The structure of the radial electric field and toroidal/poloidal flow is discussed for the high temperature plasma in toroidal systems, tokamak and Heliotron type magnetic configurations. The spontaneous toroidal and poloidal flows are observed in the plasma with improved confinement. The radial electric field is mainly determined by the poloidal flow, because the contribution of toroidal flow to the radial electric field is small. The jump of radial electric field and poloidal flow are commonly observed near the plasma edge in the so-called high confinement mode (H-mode) plasmas in tokamaks and electron root plasma in stellarators including Heliotrons. In general the toroidal flow is driven by the momentum input from neutral beam injected toroidally. There is toroidal flow not driven by neutral beam in the plasma and it will be more significant in the plasma with large electric field. The direction of these spontaneous toroidal flows depends on the symmetry of magnetic field. The spontaneous toroidal flow driven by the ion temperature gradient is in the direction to increase the negative radial electric field in tokamak. The direction of spontaneous toroidal flow in Heliotron plasmas is opposite to that in tokamak plasma because of the helicity of symmetry of the magnetic field configuration. (author)

  17. Rodrigues formulas for the non-symmetric multivariable polynomials associated with the BCN-type root system

    Nishino, Akinori; Ujino, Hideaki; Komori, Yasushi; Wadati, Miki

    2000-01-01

    The non-symmetric Macdonald-Koornwinder polynomials are joint eigenfunctions of the commuting Cherednik operators which are constructed from the representation theory for the affine Hecke algebra corresponding to the BC N -type root system. We present the Rodrigues formula for the non-symmetric Macdonald-Koornwinder polynomials. The raising operators are derived from the realizations of the corresponding double affine Hecke algebra. In the quasi-classical limit, the above theory reduces to that of the BC N -type Sutherland model which describes many particles with inverse-square long-range interactions on a circle with one impurity. We also present the Rodrigues formula for the non-symmetric Jacobi polynomials of type BC N which are eigenstates of the BC N -type Sutherland model

  18. Numerical Calculation of Transport Based on the Drift-Kinetic Equation for Plasmas in General Toroidal Magnetic Geometry: Numerical Methods; Calculo Numerico de Transporte mediante la Ecuacion Cinetica de Deriva para Plasmas en Geometria Magnetica Toroidal: Metodos Numericos

    Reynolds, J. M.; Lopez-Bruna, D.

    2009-10-12

    In this report we continue with the description of a newly developed numerical method to solve the drift kinetic equation for ions and electrons in toroidal plasmas. Several numerical aspects, already outlined in a previous report [Informes Tecnicos Ciemat 1165, mayo 2009], will be treated now in more detail. Aside from discussing the method in the context of other existing codes, various aspects will be now explained from the viewpoint of numerical methods: the way to solve convection equations, the adopted boundary conditions, the real-space meshing procedures along with a new software developed to build them, and some additional questions related with the parallelization and the numerical integration. (Author) 16 refs.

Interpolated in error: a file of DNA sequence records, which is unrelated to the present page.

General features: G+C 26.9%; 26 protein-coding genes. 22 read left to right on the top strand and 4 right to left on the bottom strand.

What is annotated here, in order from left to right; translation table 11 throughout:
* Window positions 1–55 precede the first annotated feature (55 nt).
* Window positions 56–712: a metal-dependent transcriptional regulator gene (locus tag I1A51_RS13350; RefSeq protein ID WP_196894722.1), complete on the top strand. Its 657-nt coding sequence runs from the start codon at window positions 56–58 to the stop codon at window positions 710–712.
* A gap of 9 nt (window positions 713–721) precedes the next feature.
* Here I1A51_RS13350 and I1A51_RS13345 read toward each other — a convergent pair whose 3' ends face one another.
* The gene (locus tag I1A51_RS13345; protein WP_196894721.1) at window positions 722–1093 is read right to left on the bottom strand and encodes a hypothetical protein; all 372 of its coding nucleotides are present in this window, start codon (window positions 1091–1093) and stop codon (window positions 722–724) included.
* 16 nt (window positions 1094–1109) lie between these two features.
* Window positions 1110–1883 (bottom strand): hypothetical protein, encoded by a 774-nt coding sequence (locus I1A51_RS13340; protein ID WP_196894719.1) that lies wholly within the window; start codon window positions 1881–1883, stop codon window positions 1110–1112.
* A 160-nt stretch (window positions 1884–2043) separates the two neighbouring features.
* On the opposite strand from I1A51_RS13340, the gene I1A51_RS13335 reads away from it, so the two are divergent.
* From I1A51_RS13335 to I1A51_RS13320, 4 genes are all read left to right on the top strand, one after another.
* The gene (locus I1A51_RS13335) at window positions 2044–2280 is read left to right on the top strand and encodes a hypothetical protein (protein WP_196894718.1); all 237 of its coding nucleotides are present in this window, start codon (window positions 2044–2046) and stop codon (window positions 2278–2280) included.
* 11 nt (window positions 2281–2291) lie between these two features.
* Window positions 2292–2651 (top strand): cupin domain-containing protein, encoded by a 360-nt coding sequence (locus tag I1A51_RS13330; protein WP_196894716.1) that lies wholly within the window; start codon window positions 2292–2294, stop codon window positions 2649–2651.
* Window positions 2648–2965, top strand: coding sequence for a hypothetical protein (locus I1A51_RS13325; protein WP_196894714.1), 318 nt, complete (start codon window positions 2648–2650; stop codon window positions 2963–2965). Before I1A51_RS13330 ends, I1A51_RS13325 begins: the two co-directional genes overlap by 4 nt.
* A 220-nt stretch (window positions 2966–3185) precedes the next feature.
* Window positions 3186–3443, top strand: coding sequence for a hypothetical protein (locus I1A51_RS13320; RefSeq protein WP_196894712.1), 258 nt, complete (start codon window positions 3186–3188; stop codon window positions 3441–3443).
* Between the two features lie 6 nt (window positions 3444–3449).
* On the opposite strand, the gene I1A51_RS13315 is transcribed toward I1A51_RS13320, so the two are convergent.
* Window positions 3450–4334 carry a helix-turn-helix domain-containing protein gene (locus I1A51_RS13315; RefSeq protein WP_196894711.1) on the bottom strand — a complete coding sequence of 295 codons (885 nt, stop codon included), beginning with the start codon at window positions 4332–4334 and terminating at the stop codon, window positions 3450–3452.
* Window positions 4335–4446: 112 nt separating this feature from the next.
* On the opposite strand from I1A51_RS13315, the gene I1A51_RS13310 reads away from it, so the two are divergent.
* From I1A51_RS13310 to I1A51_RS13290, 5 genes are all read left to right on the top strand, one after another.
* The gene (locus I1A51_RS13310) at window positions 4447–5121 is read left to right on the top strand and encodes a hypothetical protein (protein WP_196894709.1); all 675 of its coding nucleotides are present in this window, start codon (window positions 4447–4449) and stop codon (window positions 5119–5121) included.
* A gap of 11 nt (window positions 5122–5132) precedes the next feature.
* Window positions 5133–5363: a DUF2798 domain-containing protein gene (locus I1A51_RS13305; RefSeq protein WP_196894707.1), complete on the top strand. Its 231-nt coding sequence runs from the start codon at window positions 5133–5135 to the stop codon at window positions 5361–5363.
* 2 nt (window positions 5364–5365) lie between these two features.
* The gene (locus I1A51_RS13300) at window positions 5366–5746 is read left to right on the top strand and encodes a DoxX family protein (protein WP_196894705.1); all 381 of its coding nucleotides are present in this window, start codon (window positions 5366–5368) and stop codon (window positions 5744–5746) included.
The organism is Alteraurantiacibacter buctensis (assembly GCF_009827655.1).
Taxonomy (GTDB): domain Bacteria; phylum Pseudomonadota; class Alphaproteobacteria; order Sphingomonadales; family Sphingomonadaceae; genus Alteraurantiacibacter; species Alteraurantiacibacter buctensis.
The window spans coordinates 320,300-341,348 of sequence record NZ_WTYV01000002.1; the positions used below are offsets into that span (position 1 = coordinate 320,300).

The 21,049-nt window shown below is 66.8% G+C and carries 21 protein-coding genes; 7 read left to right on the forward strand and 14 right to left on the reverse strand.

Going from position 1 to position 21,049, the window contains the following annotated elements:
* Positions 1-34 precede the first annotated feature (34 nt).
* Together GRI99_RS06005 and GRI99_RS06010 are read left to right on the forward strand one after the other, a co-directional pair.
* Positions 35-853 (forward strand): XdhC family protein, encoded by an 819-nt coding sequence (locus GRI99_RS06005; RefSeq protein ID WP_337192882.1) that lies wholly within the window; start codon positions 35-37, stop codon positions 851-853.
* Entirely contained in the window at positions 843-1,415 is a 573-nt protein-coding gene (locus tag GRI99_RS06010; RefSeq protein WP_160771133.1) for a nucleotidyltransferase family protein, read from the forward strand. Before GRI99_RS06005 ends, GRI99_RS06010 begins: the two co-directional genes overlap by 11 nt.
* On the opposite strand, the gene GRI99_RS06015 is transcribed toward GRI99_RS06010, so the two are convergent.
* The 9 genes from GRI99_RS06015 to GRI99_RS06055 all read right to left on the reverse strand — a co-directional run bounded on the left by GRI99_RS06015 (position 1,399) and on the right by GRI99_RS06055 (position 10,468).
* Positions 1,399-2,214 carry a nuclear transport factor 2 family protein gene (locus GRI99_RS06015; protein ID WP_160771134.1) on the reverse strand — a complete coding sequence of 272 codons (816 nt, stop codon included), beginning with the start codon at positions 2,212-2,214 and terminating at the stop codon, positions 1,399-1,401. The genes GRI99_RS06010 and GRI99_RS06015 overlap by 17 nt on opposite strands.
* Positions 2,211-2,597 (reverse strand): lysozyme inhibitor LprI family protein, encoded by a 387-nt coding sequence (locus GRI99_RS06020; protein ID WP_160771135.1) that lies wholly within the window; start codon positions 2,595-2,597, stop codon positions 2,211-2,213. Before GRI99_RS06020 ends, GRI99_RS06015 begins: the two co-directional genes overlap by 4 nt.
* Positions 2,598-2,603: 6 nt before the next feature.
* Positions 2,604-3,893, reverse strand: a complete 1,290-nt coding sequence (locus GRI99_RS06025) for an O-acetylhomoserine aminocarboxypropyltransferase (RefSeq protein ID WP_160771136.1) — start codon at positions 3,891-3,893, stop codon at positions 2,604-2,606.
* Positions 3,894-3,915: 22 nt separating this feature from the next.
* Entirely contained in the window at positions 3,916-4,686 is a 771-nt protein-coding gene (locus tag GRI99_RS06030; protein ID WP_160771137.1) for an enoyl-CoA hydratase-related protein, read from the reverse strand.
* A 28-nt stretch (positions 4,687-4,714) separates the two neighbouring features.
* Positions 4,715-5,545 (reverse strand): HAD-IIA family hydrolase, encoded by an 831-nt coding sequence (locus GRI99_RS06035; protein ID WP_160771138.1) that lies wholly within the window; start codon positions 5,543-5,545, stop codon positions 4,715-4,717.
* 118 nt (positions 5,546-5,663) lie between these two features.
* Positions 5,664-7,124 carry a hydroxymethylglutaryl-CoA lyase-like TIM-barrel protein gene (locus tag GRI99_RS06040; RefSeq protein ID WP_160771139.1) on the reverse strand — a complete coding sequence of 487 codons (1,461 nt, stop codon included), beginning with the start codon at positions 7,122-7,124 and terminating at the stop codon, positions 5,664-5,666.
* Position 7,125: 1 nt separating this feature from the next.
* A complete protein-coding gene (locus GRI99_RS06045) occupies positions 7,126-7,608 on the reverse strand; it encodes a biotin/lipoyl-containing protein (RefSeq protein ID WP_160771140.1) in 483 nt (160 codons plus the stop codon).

19. Non-symmetric bi-stable flow around the Ahmed body

    Meile, W.; Ladinek, T.; Brenn, G.; Reppenhagen, A.; Fuchs, A.

    2016-01-01

    Highlights: • The non-symmetric bi-stable flow around the Ahmed body is investigated experimentally. • Bi-stability, described for symmetric flow by Cadot and co-workers, was found in nonsymmetric flow also. • The flow field randomly switches between two states. • The flow is subject to a spanwise instability identified by Cadot and co-workers for symmetric flow. • Aerodynamic forces fluctuate strongly due to the bi-stability. - Abstract: The flow around the Ahmed body at varying Reynolds numbers under yawing conditions is investigated experimentally. The body geometry belongs to a regime subject to spanwise flow instability identified in symmetric flow by Cadot and co-workers (Grandemange et al., 2013b). Our experiments cover the two slant angles 25° and 35° and Reynolds numbers up to 2.784 × 10"6. Special emphasis lies on the aerodynamics under side wind influence. For the 35° slant angle, forces and moments change significantly with the yawing angle in the range 10° ≤ |β| ≤ 15°. The lift and the pitching moment exhibit strong fluctuations due to bi-stable flow around a critical angle β of ±12.5°, where the pitching moment changes sign. Time series of the forces and moments are studied and explained by PIV measurements in the flow field near the rear of the body.